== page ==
You’ve most likely heard both of the expressions “at school” and “in school” used at some point in everyday conversation, but have you stopped to think about whether or not they are interchangeable? Read below to discover the proper context to use each.
Is It “At School” Or “In School”?
Both “at school” and “in school” are grammatically correct and can be used interchangeably in some cases. Typically you use “at” when referring to the idea of being located anywhere within the school grounds and utilize “in” to specifically refer to being within the walls of the school building.
You can see how this distinction makes sense when you look at the examples for using “at’ or “in” to refer to a place.
Use “at” to show:
- A meeting place or location
- The edge of something
- The corner of something
- A target
Use “in” to show:
- An enclosed space
- A geographical location
Despite these suggestions, you will often see these two phrases used interchangeably.
When Should I Use “At School”?
Use the phrase “at school” to indicate that a person is currently anywhere within the designated “grounds” of the school or in a general sense are attending (or have attended) the educational institution to which you are referring.
Here are some examples:
- We are at school today because it is not a nationally recognized holiday.
- The children are at school from 7:00 AM until 3:00 PM every weekday.
- The dance this weekend is at school, but I’m not sure where in the building they are holding it.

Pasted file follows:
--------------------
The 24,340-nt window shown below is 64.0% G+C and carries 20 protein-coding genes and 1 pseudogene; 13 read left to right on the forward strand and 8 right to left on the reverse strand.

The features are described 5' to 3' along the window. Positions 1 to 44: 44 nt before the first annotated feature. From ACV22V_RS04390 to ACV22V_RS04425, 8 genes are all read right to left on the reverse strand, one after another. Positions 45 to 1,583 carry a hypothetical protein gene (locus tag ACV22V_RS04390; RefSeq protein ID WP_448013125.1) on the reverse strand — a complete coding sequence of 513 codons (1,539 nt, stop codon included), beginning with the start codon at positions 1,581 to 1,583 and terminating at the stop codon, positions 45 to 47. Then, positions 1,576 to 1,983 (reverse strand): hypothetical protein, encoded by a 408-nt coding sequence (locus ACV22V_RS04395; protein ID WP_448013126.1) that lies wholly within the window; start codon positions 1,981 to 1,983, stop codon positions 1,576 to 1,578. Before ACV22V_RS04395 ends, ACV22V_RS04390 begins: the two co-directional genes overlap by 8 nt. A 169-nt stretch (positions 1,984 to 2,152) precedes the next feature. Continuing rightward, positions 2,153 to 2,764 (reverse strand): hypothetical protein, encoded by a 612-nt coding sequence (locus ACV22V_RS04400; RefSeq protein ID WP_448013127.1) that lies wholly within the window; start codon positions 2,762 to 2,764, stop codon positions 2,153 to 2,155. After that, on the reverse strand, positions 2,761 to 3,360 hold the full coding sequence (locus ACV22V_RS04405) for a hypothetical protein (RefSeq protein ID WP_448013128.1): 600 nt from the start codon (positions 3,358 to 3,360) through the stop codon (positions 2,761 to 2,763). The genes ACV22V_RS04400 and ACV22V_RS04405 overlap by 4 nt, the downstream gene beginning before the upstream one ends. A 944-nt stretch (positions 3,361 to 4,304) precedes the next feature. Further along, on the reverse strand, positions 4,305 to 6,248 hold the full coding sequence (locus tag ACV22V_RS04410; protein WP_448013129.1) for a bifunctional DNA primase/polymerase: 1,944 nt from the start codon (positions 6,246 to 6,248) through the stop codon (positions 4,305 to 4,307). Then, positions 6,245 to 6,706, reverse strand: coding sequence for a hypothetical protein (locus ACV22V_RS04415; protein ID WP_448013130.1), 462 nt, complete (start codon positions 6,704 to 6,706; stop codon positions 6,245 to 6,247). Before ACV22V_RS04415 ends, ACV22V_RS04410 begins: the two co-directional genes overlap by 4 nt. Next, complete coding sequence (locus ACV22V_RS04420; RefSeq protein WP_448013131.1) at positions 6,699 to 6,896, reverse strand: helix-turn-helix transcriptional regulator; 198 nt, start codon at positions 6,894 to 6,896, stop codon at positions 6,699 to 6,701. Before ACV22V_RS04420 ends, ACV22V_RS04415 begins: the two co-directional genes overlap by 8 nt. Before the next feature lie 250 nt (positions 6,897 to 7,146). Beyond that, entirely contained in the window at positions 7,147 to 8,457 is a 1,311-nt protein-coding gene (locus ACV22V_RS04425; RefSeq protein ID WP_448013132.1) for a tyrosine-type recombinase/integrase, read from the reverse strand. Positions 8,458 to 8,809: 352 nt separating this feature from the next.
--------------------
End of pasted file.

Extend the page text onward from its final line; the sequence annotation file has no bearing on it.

- When I was at school as a child, I often counted down the minutes until the day was over.
Notice how the 1st, 2nd, and 3rd examples do not specify an exact location within the school (i.e., in the classroom, in the library, etc.) and the 4th example is a general reference to an individual having attended school at some point in the past.
When Should I Use “In School”?
Use the phrase “in school” to imply that the person is within the actual school building (as opposed to just being somewhere on the school grounds) or in a general sense are attending (or have attended) the educational institution to which you are referring.
See the examples shown here:
- Jeremy is in school right now so he can’t come with me to the store to pick out new shoes.
- Are your children at the ages now where they are in school?
- The children are in school every Monday, Wednesday, and Friday, but we homeschool them on Tuesdays and Thursdays.
- When I was in school I often got into trouble for talking when I wasn’t supposed to talk.
In these examples, the 1st sentence describes Jeremy as actually being within the school building, whereas the 2nd, 3rd, and 4th examples are more general and refer to attendance or enrollment at a school.
Is “At School” Or “In School” Used The Most?
Both the phrases “at school” and “in school” have been used the most at various times throughout history, often overlapping each other or alternating in popularity, showing that they are used interchangeably in meaning.
However, around 1892, the two phrases became equally as frequent in use, and by 1893 “in school” had surpassed “at school” as the more popular option.